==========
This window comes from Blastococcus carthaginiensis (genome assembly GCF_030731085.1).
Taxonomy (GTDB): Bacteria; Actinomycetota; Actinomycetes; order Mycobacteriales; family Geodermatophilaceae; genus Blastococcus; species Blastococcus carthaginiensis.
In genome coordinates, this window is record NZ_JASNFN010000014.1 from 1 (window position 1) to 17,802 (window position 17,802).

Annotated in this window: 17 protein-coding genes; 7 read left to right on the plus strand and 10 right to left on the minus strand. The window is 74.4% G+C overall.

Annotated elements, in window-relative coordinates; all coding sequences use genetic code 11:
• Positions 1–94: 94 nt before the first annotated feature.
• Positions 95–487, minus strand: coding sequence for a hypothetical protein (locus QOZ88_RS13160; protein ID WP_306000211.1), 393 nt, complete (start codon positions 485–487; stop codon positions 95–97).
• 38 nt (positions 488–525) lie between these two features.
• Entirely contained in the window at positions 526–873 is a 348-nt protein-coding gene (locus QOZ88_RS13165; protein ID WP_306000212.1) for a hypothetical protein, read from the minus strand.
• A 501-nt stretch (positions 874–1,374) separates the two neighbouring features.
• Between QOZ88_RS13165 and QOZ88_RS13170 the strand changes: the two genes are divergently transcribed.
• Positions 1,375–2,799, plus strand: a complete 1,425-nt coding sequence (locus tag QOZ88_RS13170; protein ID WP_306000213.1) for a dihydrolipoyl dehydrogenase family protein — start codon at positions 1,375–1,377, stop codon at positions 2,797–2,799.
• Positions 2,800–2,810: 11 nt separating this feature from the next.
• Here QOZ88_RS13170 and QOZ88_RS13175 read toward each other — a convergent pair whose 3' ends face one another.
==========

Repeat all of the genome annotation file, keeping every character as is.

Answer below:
This window comes from Blastococcus carthaginiensis (genome assembly GCF_030731085.1).
Taxonomy (GTDB): Bacteria; Actinomycetota; Actinomycetes; order Mycobacteriales; family Geodermatophilaceae; genus Blastococcus; species Blastococcus carthaginiensis.
In genome coordinates, this window is record NZ_JASNFN010000014.1 from 1 (window position 1) to 17,802 (window position 17,802).

Annotated in this window: 17 protein-coding genes; 7 read left to right on the plus strand and 10 right to left on the minus strand. The window is 74.4% G+C overall.

Annotated elements, in window-relative coordinates; all coding sequences use genetic code 11:
• Positions 1–94: 94 nt before the first annotated feature.
• Positions 95–487, minus strand: coding sequence for a hypothetical protein (locus QOZ88_RS13160; protein ID WP_306000211.1), 393 nt, complete (start codon positions 485–487; stop codon positions 95–97).
• 38 nt (positions 488–525) lie between these two features.
• Entirely contained in the window at positions 526–873 is a 348-nt protein-coding gene (locus QOZ88_RS13165; protein ID WP_306000212.1) for a hypothetical protein, read from the minus strand.
• A 501-nt stretch (positions 874–1,374) separates the two neighbouring features.
• Between QOZ88_RS13165 and QOZ88_RS13170 the strand changes: the two genes are divergently transcribed.
• Positions 1,375–2,799, plus strand: a complete 1,425-nt coding sequence (locus tag QOZ88_RS13170; protein ID WP_306000213.1) for a dihydrolipoyl dehydrogenase family protein — start codon at positions 1,375–1,377, stop codon at positions 2,797–2,799.
• Positions 2,800–2,810: 11 nt separating this feature from the next.
• Here QOZ88_RS13170 and QOZ88_RS13175 read toward each other — a convergent pair whose 3' ends face one another.